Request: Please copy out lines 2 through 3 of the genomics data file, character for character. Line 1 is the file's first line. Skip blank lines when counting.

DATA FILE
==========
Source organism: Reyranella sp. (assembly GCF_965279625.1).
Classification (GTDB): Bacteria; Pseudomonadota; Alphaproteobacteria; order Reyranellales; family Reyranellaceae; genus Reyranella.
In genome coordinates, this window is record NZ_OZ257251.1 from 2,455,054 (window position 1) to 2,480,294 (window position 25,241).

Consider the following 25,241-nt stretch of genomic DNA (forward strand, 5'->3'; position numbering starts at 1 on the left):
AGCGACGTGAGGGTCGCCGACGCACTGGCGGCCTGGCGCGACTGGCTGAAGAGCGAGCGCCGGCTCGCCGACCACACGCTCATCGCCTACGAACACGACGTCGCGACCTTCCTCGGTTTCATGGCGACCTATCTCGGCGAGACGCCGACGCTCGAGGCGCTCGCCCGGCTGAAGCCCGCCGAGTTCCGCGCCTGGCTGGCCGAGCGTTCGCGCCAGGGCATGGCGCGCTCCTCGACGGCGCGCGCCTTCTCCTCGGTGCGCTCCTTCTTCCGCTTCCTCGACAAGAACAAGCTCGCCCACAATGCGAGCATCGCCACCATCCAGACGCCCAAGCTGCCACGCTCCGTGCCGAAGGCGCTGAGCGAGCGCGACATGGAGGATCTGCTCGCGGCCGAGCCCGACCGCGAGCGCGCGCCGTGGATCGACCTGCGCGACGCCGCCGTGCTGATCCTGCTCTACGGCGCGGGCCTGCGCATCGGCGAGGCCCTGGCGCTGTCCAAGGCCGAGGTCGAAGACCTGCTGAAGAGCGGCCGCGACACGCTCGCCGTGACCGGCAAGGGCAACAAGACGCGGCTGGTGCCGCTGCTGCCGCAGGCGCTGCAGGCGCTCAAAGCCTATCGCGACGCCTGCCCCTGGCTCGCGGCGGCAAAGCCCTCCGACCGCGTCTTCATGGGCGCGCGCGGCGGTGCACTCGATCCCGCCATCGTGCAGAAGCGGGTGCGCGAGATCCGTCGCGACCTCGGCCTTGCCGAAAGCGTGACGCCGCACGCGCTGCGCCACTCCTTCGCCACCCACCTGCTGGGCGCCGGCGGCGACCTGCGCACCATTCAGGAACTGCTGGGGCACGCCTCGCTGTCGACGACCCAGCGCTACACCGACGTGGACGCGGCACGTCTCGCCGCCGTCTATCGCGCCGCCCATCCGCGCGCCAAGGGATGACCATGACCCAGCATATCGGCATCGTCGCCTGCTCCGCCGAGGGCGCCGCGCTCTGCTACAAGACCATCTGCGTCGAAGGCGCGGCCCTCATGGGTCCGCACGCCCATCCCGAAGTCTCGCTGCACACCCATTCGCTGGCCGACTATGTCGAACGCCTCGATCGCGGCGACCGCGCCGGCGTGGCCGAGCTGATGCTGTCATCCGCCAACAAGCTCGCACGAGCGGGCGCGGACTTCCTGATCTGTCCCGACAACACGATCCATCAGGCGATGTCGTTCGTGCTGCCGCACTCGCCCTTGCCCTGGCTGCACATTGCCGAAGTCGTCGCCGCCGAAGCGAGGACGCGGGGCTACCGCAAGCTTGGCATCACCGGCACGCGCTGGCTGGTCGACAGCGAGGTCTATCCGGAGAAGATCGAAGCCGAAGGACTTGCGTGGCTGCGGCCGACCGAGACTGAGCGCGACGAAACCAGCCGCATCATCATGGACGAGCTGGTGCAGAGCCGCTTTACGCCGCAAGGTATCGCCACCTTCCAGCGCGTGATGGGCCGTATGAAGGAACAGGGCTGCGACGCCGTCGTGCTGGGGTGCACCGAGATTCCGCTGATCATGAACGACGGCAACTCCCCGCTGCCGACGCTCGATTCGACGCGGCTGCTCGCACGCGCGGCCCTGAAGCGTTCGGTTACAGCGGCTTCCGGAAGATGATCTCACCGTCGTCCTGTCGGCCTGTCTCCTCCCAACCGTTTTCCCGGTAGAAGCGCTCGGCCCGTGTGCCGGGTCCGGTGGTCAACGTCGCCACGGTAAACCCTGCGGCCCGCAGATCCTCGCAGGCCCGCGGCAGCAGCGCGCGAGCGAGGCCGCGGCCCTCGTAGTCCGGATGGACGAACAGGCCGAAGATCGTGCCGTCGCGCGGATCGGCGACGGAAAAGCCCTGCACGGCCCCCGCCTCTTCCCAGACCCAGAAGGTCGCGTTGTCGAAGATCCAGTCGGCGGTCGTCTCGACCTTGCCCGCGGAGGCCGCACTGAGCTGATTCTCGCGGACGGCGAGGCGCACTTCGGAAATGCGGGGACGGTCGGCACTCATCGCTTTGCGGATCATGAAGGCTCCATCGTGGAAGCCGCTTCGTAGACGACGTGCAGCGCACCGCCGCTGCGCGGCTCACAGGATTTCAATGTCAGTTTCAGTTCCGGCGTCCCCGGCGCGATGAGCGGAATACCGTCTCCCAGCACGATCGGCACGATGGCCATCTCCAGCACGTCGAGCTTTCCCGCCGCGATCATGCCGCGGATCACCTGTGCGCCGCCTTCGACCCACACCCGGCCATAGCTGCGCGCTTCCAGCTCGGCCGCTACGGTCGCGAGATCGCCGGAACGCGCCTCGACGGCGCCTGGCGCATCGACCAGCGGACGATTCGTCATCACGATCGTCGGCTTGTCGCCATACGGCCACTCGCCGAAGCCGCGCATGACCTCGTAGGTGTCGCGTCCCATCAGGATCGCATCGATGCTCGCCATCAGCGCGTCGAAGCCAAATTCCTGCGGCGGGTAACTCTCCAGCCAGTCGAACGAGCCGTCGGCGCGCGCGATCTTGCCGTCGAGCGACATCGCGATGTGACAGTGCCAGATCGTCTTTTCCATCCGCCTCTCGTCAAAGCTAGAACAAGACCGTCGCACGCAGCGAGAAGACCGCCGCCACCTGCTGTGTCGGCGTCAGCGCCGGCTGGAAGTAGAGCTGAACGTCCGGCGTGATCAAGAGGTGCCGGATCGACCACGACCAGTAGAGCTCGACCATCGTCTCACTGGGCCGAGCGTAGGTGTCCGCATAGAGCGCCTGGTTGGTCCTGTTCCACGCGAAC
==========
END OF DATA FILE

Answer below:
Classification (GTDB): Bacteria; Pseudomonadota; Alphaproteobacteria; order Reyranellales; family Reyranellaceae; genus Reyranella.
In genome coordinates, this window is record NZ_OZ257251.1 from 2,455,054 (window position 1) to 2,480,294 (window position 25,241).